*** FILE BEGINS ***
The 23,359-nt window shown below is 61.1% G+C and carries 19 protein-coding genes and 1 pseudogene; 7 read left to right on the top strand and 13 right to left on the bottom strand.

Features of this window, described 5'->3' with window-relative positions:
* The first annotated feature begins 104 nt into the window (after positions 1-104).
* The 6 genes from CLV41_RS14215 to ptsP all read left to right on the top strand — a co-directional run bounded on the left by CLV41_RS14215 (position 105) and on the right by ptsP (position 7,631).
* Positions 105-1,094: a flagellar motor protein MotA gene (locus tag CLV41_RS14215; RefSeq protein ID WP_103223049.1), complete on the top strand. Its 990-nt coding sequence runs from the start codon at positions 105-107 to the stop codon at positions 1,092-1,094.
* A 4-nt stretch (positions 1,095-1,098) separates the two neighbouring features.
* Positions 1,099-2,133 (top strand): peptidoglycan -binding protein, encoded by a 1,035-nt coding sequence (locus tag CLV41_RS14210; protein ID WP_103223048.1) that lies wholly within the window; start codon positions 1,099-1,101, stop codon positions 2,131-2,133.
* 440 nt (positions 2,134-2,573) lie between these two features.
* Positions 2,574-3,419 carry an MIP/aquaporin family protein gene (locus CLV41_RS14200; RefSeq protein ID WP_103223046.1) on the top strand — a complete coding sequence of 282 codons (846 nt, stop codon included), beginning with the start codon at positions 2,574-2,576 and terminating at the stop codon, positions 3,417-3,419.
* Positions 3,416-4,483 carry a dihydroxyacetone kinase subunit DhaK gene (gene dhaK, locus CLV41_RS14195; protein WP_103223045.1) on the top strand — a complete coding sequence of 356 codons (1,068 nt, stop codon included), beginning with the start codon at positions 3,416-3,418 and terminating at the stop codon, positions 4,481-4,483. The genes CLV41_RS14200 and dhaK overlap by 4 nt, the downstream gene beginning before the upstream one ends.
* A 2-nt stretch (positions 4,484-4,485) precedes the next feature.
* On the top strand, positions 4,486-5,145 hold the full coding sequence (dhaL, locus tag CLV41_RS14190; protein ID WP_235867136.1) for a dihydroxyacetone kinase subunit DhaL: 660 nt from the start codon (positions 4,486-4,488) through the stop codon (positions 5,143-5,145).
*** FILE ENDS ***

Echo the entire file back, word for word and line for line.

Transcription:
The 23,359-nt window shown below is 61.1% G+C and carries 19 protein-coding genes and 1 pseudogene; 7 read left to right on the top strand and 13 right to left on the bottom strand.

Features of this window, described 5'->3' with window-relative positions:
* The first annotated feature begins 104 nt into the window (after positions 1-104).
* The 6 genes from CLV41_RS14215 to ptsP all read left to right on the top strand — a co-directional run bounded on the left by CLV41_RS14215 (position 105) and on the right by ptsP (position 7,631).
* Positions 105-1,094: a flagellar motor protein MotA gene (locus tag CLV41_RS14215; RefSeq protein ID WP_103223049.1), complete on the top strand. Its 990-nt coding sequence runs from the start codon at positions 105-107 to the stop codon at positions 1,092-1,094.
* A 4-nt stretch (positions 1,095-1,098) separates the two neighbouring features.
* Positions 1,099-2,133 (top strand): peptidoglycan -binding protein, encoded by a 1,035-nt coding sequence (locus tag CLV41_RS14210; protein ID WP_103223048.1) that lies wholly within the window; start codon positions 1,099-1,101, stop codon positions 2,131-2,133.
* 440 nt (positions 2,134-2,573) lie between these two features.
* Positions 2,574-3,419 carry an MIP/aquaporin family protein gene (locus CLV41_RS14200; RefSeq protein ID WP_103223046.1) on the top strand — a complete coding sequence of 282 codons (846 nt, stop codon included), beginning with the start codon at positions 2,574-2,576 and terminating at the stop codon, positions 3,417-3,419.
* Positions 3,416-4,483 carry a dihydroxyacetone kinase subunit DhaK gene (gene dhaK, locus CLV41_RS14195; protein WP_103223045.1) on the top strand — a complete coding sequence of 356 codons (1,068 nt, stop codon included), beginning with the start codon at positions 3,416-3,418 and terminating at the stop codon, positions 4,481-4,483. The genes CLV41_RS14200 and dhaK overlap by 4 nt, the downstream gene beginning before the upstream one ends.
* A 2-nt stretch (positions 4,484-4,485) precedes the next feature.
* On the top strand, positions 4,486-5,145 hold the full coding sequence (dhaL, locus tag CLV41_RS14190; protein ID WP_235867136.1) for a dihydroxyacetone kinase subunit DhaL: 660 nt from the start codon (positions 4,486-4,488) through the stop codon (positions 5,143-5,145).